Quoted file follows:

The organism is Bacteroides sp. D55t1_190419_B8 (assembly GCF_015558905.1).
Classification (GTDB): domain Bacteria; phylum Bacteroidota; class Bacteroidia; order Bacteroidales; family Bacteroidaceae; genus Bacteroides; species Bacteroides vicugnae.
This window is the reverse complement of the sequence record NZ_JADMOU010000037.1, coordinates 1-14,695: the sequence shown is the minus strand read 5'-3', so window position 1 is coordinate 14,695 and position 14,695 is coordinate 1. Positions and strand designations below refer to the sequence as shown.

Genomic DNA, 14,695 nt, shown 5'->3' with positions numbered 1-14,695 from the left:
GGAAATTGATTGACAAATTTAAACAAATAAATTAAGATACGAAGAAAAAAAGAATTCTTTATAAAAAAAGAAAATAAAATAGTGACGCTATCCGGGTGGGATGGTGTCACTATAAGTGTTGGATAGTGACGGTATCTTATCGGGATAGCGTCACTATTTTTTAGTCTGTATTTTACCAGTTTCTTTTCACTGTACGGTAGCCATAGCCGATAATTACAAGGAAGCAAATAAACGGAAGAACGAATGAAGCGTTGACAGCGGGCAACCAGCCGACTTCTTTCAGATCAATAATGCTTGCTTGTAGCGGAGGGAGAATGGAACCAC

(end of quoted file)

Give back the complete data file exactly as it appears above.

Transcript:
The organism is Bacteroides sp. D55t1_190419_B8 (assembly GCF_015558905.1).
Classification (GTDB): domain Bacteria; phylum Bacteroidota; class Bacteroidia; order Bacteroidales; family Bacteroidaceae; genus Bacteroides; species Bacteroides vicugnae.
This window is the reverse complement of the sequence record NZ_JADMOU010000037.1, coordinates 1-14,695: the sequence shown is the minus strand read 5'-3', so window position 1 is coordinate 14,695 and position 14,695 is coordinate 1. Positions and strand designations below refer to the sequence as shown.

Genomic DNA, 14,695 nt, shown 5'->3' with positions numbered 1-14,695 from the left:
GGAAATTGATTGACAAATTTAAACAAATAAATTAAGATACGAAGAAAAAAAGAATTCTTTATAAAAAAAGAAAATAAAATAGTGACGCTATCCGGGTGGGATGGTGTCACTATAAGTGTTGGATAGTGACGGTATCTTATCGGGATAGCGTCACTATTTTTTAGTCTGTATTTTACCAGTTTCTTTTCACTGTACGGTAGCCATAGCCGATAATTACAAGGAAGCAAATAAACGGAAGAACGAATGAAGCGTTGACAGCGGGCAACCAGCCGACTTCTTTCAGATCAATAATGCTTGCTTGTAGCGGAGGGAGAATGGAACCAC